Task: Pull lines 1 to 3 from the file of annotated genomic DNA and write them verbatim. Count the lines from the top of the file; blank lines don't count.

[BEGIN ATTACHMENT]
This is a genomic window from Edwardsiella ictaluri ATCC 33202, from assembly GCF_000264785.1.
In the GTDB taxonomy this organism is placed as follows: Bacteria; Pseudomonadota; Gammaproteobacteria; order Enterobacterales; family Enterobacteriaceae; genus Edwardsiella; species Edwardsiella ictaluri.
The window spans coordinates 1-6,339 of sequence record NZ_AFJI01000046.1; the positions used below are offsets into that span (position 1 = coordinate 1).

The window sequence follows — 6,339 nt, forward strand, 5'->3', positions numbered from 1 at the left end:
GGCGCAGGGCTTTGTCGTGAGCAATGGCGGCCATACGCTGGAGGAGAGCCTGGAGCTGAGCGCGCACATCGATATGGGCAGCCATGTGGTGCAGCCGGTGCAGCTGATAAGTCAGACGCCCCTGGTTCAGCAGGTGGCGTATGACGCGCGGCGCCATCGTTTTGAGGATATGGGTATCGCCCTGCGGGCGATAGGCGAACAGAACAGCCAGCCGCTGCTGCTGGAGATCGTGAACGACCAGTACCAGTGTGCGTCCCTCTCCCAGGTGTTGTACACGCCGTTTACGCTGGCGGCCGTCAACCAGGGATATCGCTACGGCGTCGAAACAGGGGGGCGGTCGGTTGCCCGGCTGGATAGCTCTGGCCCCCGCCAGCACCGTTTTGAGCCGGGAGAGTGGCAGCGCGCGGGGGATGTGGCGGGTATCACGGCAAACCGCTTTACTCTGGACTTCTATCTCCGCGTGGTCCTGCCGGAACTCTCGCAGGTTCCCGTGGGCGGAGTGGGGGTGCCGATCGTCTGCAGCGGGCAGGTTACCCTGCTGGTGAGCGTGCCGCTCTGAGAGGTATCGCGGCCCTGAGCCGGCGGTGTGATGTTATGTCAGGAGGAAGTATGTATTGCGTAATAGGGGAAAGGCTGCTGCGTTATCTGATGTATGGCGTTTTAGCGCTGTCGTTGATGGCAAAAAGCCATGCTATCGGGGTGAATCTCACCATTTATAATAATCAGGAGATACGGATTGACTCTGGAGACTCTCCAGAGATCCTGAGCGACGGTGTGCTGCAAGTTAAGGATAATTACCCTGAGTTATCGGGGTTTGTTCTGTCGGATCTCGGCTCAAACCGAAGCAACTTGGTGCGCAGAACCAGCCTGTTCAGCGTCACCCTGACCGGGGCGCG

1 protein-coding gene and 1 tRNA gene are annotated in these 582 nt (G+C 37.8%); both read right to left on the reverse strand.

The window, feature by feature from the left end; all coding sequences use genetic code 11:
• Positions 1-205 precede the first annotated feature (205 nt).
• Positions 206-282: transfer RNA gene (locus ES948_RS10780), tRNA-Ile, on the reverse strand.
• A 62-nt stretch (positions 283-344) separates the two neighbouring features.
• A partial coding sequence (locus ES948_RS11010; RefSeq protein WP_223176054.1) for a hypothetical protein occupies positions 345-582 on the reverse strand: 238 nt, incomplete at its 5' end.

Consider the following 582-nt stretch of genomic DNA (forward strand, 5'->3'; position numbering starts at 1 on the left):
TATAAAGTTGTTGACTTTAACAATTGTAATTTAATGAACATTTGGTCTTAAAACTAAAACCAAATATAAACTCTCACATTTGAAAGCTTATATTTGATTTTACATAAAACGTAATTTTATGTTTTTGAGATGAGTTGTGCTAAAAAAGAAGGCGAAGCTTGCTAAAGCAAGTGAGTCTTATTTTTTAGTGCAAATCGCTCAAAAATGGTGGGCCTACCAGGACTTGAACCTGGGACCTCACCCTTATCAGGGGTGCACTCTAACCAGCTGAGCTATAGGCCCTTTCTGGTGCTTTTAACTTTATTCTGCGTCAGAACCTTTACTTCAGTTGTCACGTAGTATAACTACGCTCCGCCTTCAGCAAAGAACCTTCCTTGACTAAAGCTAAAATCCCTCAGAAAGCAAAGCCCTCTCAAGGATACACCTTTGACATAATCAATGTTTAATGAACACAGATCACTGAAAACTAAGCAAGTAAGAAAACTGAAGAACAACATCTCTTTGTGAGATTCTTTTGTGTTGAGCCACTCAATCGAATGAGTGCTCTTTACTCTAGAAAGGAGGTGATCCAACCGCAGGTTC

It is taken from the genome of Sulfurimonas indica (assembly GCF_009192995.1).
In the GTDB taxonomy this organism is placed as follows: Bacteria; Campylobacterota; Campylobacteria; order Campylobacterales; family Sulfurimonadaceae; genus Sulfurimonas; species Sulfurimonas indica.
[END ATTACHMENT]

This is a genomic window from Edwardsiella ictaluri ATCC 33202, from assembly GCF_000264785.1.
In the GTDB taxonomy this organism is placed as follows: Bacteria; Pseudomonadota; Gammaproteobacteria; order Enterobacterales; family Enterobacteriaceae; genus Edwardsiella; species Edwardsiella ictaluri.
The window spans coordinates 1-6,339 of sequence record NZ_AFJI01000046.1; the positions used below are offsets into that span (position 1 = coordinate 1).